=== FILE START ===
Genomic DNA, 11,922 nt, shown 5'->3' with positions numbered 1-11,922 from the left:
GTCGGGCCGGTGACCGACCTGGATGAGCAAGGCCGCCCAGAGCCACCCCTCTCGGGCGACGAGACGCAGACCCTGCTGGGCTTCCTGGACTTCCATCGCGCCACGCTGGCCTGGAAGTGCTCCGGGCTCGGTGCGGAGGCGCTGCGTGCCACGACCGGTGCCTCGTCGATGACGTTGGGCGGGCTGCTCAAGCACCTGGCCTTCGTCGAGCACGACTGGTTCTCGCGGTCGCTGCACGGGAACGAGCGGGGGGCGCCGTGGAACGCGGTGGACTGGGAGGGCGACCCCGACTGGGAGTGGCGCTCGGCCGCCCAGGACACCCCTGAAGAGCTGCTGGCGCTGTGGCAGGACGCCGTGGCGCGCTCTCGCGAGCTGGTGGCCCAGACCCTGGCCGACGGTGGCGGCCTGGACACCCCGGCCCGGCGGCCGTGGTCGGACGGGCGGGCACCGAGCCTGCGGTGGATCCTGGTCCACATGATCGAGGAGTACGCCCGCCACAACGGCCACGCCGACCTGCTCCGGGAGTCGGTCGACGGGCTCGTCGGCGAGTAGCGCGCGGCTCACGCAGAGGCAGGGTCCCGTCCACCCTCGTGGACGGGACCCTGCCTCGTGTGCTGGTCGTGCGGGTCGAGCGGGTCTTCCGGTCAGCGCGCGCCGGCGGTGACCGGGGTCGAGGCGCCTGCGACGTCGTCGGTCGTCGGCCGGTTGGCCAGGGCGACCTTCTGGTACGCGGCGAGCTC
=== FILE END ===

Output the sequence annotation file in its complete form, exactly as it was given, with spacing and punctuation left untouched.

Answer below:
Genomic DNA, 11,922 nt, shown 5'->3' with positions numbered 1-11,922 from the left:
GTCGGGCCGGTGACCGACCTGGATGAGCAAGGCCGCCCAGAGCCACCCCTCTCGGGCGACGAGACGCAGACCCTGCTGGGCTTCCTGGACTTCCATCGCGCCACGCTGGCCTGGAAGTGCTCCGGGCTCGGTGCGGAGGCGCTGCGTGCCACGACCGGTGCCTCGTCGATGACGTTGGGCGGGCTGCTCAAGCACCTGGCCTTCGTCGAGCACGACTGGTTCTCGCGGTCGCTGCACGGGAACGAGCGGGGGGCGCCGTGGAACGCGGTGGACTGGGAGGGCGACCCCGACTGGGAGTGGCGCTCGGCCGCCCAGGACACCCCTGAAGAGCTGCTGGCGCTGTGGCAGGACGCCGTGGCGCGCTCTCGCGAGCTGGTGGCCCAGACCCTGGCCGACGGTGGCGGCCTGGACACCCCGGCCCGGCGGCCGTGGTCGGACGGGCGGGCACCGAGCCTGCGGTGGATCCTGGTCCACATGATCGAGGAGTACGCCCGCCACAACGGCCACGCCGACCTGCTCCGGGAGTCGGTCGACGGGCTCGTCGGCGAGTAGCGCGCGGCTCACGCAGAGGCAGGGTCCCGTCCACCCTCGTGGACGGGACCCTGCCTCGTGTGCTGGTCGTGCGGGTCGAGCGGGTCTTCCGGTCAGCGCGCGCCGGCGGTGACCGGGGTCGAGGCGCCTGCGACGTCGTCGGTCGTCGGCCGGTTGGCCAGGGCGACCTTCTGGTACGCGGCGAGCTC